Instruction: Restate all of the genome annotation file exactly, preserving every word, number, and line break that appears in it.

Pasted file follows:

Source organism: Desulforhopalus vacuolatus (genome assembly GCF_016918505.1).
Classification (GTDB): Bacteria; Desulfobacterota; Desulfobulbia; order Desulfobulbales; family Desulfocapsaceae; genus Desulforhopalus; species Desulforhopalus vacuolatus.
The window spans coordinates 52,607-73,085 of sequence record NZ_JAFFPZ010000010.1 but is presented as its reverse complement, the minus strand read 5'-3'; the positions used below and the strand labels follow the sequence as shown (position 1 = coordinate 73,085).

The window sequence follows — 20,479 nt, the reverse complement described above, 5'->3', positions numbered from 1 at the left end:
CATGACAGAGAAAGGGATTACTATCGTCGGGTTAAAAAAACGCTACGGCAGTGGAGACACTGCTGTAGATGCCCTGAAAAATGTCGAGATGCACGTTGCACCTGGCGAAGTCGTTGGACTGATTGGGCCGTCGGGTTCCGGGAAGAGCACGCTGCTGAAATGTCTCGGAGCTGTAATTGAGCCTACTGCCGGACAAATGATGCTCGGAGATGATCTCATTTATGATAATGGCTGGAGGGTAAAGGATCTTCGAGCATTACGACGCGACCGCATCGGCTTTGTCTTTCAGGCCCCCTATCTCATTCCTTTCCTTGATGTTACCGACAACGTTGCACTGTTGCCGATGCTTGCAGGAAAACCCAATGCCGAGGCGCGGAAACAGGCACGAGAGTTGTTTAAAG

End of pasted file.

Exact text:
Source organism: Desulforhopalus vacuolatus (genome assembly GCF_016918505.1).
Classification (GTDB): Bacteria; Desulfobacterota; Desulfobulbia; order Desulfobulbales; family Desulfocapsaceae; genus Desulforhopalus; species Desulforhopalus vacuolatus.
The window spans coordinates 52,607-73,085 of sequence record NZ_JAFFPZ010000010.1 but is presented as its reverse complement, the minus strand read 5'-3'; the positions used below and the strand labels follow the sequence as shown (position 1 = coordinate 73,085).

The window sequence follows — 20,479 nt, the reverse complement described above, 5'->3', positions numbered from 1 at the left end:
CATGACAGAGAAAGGGATTACTATCGTCGGGTTAAAAAAACGCTACGGCAGTGGAGACACTGCTGTAGATGCCCTGAAAAATGTCGAGATGCACGTTGCACCTGGCGAAGTCGTTGGACTGATTGGGCCGTCGGGTTCCGGGAAGAGCACGCTGCTGAAATGTCTCGGAGCTGTAATTGAGCCTACTGCCGGACAAATGATGCTCGGAGATGATCTCATTTATGATAATGGCTGGAGGGTAAAGGATCTTCGAGCATTACGACGCGACCGCATCGGCTTTGTCTTTCAGGCCCCCTATCTCATTCCTTTCCTTGATGTTACCGACAACGTTGCACTGTTGCCGATGCTTGCAGGAAAACCCAATGCCGAGGCGCGGAAACAGGCACGAGAGTTGTTTAAAG